Foods That Guinea Pigs Should and Should Not Eat
As with any living animal, it is very important that guinea pigs are given a healthy, balanced diet. They do not require a particularly complicated menu, but they need to be given grass hay, healthy fresh vegetables, a small bit of quality pellets, and a good source of vitamin C. An excess of anything can be unhealthy for them (except grass hay), so make sure you give them a good amount of the right foods to keep your cavies healthy and happy.
Foods to Feed and Not to Feed to Guinea Pigs
Foods to Feed
Foods to Avoid
Salt licks or mineral blocks
Fresh vegetables (and the occasional fruit)
Seeds with kernels that cavies can choke on
Daily vitamin C supplement
Veggies with a lot of calcium
What to Feed Your Guinea Pig
1. Grass Hay
Quality grass hay is the most essential part of their diet, so there should be a constant supply of it.
Grass hay has many important health benefits:
- It is a good source of fiber.
- It wears down their teeth.
- It's a low-calorie food that is filling. This prevents your guinea pig from over-feasting on sugary pellets or veggies!
The most common source of grass hay is timothy hay, but another popular type is orchard hay. Many people mistakenly buy their cavies alfalfa hay. Constantly feeding this to them isn't healthy because it is too high in calcium, and too much calcium can lead to bladder stones. Alfalfa is a legume hay, which is different from the grass variety, and should only be given to pregnant or nursing sows or very young cavies.
The best place to buy your grass hay is from a local farm or feed store as it's generally a better quality and sold for a lower price than packaged hay sold at pet stores.
Note: Hay should be replaced often if it is not kept in a hay rack because many guinea pigs enjoy peeing or pooping where their food source is placed.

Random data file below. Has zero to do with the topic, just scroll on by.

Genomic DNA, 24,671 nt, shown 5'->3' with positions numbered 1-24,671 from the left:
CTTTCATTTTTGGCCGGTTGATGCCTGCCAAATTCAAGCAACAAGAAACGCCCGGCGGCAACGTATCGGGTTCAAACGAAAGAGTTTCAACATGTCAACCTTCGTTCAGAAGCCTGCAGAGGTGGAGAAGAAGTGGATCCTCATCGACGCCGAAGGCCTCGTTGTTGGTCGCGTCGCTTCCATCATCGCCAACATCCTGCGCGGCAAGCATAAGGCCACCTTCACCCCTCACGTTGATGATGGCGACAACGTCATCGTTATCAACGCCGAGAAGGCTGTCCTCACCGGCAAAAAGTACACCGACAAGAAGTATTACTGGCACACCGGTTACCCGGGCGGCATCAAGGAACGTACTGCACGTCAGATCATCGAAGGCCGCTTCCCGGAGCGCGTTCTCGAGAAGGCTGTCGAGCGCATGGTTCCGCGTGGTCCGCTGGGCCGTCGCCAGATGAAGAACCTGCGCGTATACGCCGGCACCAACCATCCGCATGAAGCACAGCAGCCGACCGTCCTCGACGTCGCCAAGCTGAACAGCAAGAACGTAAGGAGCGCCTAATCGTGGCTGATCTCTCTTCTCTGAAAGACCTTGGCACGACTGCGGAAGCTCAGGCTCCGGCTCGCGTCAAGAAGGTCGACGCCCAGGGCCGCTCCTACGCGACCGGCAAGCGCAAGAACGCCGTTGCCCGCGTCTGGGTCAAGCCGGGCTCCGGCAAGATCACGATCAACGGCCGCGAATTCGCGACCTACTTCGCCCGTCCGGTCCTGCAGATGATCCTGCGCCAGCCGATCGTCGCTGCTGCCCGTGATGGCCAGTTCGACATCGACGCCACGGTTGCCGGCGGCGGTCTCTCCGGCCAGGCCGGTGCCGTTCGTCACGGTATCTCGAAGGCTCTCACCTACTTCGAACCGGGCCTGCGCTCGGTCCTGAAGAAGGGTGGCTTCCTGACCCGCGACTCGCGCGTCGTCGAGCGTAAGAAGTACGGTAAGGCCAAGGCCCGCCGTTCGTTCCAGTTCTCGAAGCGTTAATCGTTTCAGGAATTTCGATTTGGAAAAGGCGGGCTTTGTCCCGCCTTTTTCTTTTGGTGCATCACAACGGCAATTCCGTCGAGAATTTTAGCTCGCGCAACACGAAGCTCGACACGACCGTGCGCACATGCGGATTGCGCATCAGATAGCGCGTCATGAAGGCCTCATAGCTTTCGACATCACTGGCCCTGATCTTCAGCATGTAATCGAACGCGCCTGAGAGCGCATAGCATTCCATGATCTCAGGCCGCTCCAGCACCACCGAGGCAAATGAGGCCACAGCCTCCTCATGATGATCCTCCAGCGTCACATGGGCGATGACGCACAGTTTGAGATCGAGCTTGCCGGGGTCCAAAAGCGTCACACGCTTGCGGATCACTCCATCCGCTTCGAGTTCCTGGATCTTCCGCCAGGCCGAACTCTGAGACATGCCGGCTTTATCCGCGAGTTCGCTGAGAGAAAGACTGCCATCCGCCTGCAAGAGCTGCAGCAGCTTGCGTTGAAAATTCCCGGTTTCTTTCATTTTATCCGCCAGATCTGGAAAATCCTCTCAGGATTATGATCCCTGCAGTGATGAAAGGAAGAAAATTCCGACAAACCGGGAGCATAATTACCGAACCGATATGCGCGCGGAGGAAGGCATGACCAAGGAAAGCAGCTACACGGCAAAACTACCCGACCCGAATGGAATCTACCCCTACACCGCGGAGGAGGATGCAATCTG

- Pellets should only be fed in small quantities (no more than 1/4 of a cup a day for each cavy).
- Many brands sell pellets that are alfalfa hay based. As discussed before, this is good for cavies under a year, but if they are older than that, you should only give them pellets that are timothy hay based.
- Make sure the pellets do not contain kernels as these can be a choking hazard.
- It is recommended to feed a pellet that is plain, with no extra seeds or tidbits, so that your guinea pig doesn't end up eating only the parts he likes. This can lead to an incomplete nutritional diet.
3. Fresh Vegetables and Fruits
- You should feed your guinea pig about one to two cups of fresh vegetables every day.
- You can occasionally give it a fruit. Fruits are high in sugar and should be given no more than once a week as a full serving.
- Vegetables provide many of the nutrients that a cavy needs to be healthy, but make sure you choose your cavy's main source of veggies wisely.
- The recommended main source of fresh food is dark, leafy vegetables, such as romaine lettuce or parsley.
- Kale is very healthy and high in vitamin C, but it is not a good choice as an everyday food because of its high amount of calcium.
- You should feed your guinea pig a wide variety of fruits and vegetables to ensure they are given a balanced nutrition.
4. Vitamin C
Unlike other rodents, cavies cannot produce their own vitamin C and have to be given it through their diet or with a supplement. My vet recommends giving guinea pigs a supplement to ensure they are getting enough vitamin C.
But, with that said, you should not put vitamin C drops in their water bottle. A guinea pig site called Guinea Lynx claims that:
- Water is vital to good health but because vitamin C changes the flavor, your cavies may drink less.
- Ascorbic acid degrades rapidly once added to water.
- Some cavies drink a lot and some very little, so it is impossible to know how much vitamin C your pet is getting.
The best supplements are either chewable tablets or a liquid vitamin C that can be fed using a syringe. My own cavies won't chew the tablets, but they enjoy the liquid treat they receive every day.
What Not to Feed Your Guinea Pig
You should avoid feeding your guinea pig the following foods:
- Salt licks or mineral blocks. These can cause a mineral buildup, which can lead to bladder stones.
- Animal byproducts
- Seeds with kernels that cavies can choke on
- Veggies like broccoli, which, in excess, can be unhealthy and cause gas
- Iceberg lettuce. This has no nutritional value and can be bad for the guinea pig's digestive tract because of its high water content.
This article is accurate and true to the best of the author’s knowledge. It is not meant to substitute for diagnosis, prognosis, treatment, prescription, or formal and individualized advice from a veterinary medical professional. Animals exhibiting signs and symptoms of distress should be seen by a veterinarian immediately.